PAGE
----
A Nation of Hypocrites

“I watched the Super Bowl again this year.  Why?  ’Cause I’m an idiot.”

That was Lewis Black in 2001, and the sentiment has held up well in the intervening 17 years for both America and yours truly.

As a native New Englander, I haven’t fully invested myself in a professional sporting event since the 2007 World Series—the Red Sox’s second championship in four years—and haven’t given much of a damn about the Vince Lombardi Trophy since the Patriots effectively leased the thing at the beginning of the previous decade.  To coin a phrase:  I got tired of all the winning.

All the same, I have faithfully tuned in to every minute of every Super Bowl since discovering football in the late 1990s and will probably continue tuning in for the rest of my natural life.  To be sure, like every halfway-ethical American, I have been appalled by the NFL’s ongoing complicity in the epidemic of brain damage and suicide among current, former and (presumably) future players.  Intellectually, I know full well that by watching even one NFL game per year (my current average), I make myself complicit in this monstrous conspiracy and thereby become Part of the Problem.

Yet I watch the Big Game anyway, happily and without apology.  Why?  Easy:  Because I’m a hypocrite.

Yes, I suppose I could attempt to reconcile my shameful viewing habits by whipping up some half-baked rationalization—say, about how the NFL is finally taking the concussion issue seriously, or how supporting the Super Bowl is a way to support the economy and/or the troops.

But who am I kidding?  I relish the Super Bowl because I enjoy football and all manner of grand spectacle, and if the game’s continued existence shaves a few decades off the lives of its main participants, well, who ever thought running full speed into another human being was a risk-free endeavor in the first place?

 “The test of a first-rate intelligence,” F. Scott Fitzgerald famously wrote, “is the ability to hold two opposed ideas in mind at the same time and still retain the ability to function.”  While there is nothing especially intelligent about watching professional football players pummel each other for three-and-a-half hours, the glaring contradiction of endorsing an activity you know to be despicable is perfectly emblematic of Donald Trump’s America—a culture in which no double standard is too flagrant and moral shamelessness knows no bounds.

In the age of Trump, hypocrisy is the new black.

That’s not to say that Donald Trump is necessarily to blame for this sorry state of affairs.  As with most other American flaws, the 45th president is less a cause than a symptom.  Trump may well be the single greatest hypocrite on planet Earth, but he is ultimately a mere reflection of the people who voted for him—and, equally, of those who didn’t.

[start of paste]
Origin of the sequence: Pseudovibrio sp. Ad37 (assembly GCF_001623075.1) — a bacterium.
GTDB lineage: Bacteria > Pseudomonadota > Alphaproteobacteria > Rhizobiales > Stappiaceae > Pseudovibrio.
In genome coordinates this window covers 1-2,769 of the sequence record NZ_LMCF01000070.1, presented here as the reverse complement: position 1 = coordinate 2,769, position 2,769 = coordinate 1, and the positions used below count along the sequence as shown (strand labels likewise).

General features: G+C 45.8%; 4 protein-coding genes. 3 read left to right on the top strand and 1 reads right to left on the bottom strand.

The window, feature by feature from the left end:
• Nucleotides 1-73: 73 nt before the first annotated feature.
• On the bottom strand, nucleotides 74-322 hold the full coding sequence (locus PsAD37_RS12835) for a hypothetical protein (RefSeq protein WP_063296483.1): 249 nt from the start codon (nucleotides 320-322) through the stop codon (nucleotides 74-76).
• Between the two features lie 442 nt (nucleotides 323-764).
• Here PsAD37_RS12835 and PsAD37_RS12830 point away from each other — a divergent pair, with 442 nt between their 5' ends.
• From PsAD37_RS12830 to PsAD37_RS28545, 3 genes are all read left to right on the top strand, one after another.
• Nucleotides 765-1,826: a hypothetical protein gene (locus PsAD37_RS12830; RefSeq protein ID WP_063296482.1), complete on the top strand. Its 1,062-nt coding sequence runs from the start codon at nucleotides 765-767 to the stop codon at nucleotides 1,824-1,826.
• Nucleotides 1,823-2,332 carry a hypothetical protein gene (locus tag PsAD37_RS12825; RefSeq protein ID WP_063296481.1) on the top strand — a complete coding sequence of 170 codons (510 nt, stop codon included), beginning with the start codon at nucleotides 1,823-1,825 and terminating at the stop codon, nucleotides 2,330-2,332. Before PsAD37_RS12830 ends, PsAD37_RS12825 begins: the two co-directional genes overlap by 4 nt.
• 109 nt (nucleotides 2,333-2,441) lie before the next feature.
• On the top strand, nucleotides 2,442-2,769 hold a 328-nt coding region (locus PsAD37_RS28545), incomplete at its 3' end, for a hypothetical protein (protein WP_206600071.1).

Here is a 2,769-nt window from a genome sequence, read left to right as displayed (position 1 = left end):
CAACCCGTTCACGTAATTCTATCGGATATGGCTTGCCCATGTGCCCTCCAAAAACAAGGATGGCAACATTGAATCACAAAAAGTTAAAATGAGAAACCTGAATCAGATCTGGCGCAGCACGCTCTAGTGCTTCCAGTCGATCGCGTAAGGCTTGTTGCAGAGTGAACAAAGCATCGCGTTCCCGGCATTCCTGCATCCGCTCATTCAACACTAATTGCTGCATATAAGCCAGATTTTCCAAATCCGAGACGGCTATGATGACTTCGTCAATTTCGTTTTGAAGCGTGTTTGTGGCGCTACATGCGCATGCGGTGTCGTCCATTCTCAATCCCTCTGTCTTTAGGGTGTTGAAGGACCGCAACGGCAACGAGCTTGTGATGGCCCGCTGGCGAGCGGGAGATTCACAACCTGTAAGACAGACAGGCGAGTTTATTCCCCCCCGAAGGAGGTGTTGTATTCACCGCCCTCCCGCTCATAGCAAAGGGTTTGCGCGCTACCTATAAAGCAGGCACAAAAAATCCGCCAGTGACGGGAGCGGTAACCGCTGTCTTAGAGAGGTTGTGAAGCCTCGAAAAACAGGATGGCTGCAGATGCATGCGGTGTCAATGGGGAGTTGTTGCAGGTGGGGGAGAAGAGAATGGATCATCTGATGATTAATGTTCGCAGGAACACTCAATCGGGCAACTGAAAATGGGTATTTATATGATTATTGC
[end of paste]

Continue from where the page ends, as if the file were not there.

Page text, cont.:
Case in point:  While it’s true—as a cheeky Twitter parlor game has shown—that President Trump has said and done virtually everything he previously deplored in President Obama, who amongst us has not engaged in similarly disingenuous moral recalibrating during this abrupt shift in political leadership?

How many of us ding the president for his excessive golf habit but never gave it a second thought during the previous administration?  How many of us applaud congressional Democrats for refusing to compromise with Trump, despite spending eight years criticizing Republicans for refusing to compromise with Obama?  How many of us have condemned Trump’s history of philandering and sexual assault after excusing Bill Clinton’s for 20 years running?  How many of us were driven mad by the FBI’s investigation into Bill and Hillary’s business dealings but are delighted by its investigation into Donald’s?

Such is the corrosive effect of allowing raw political partisanship to inform one’s entire worldview—a fact Americans seem never to learn for more than a few minutes at a time.

The truth is that we are all guilty of practicing what we do not preach when it becomes convenient, and this goes far beyond party politics:  It’s also the smug environmentalists who luxuriate in 60 degree temperatures in December, or the self-proclaimed feminists who continue to patronize the work of sexually malignant artists and entrepreneurs.  It’s the health freaks who scarf burgers and brownies when no one’s looking, or the bleeding heart Robin Hoods who never seem to have spare change when they pass by a homeless person on the street.

Speaking as all of the above, I would never begrudge my fellow citizens the little duplicities that get them through their day.  When it comes to hypocrisy in 2018, the point isn’t to eradicate all of one’s moral inconsistencies.  Rather, it is to admit that those inconsistencies exist and not presume to be purer than one’s fellow man and woman.

Let him who is without hypocrisy cast the first stone.  Everyone else can watch the Super Bowl.

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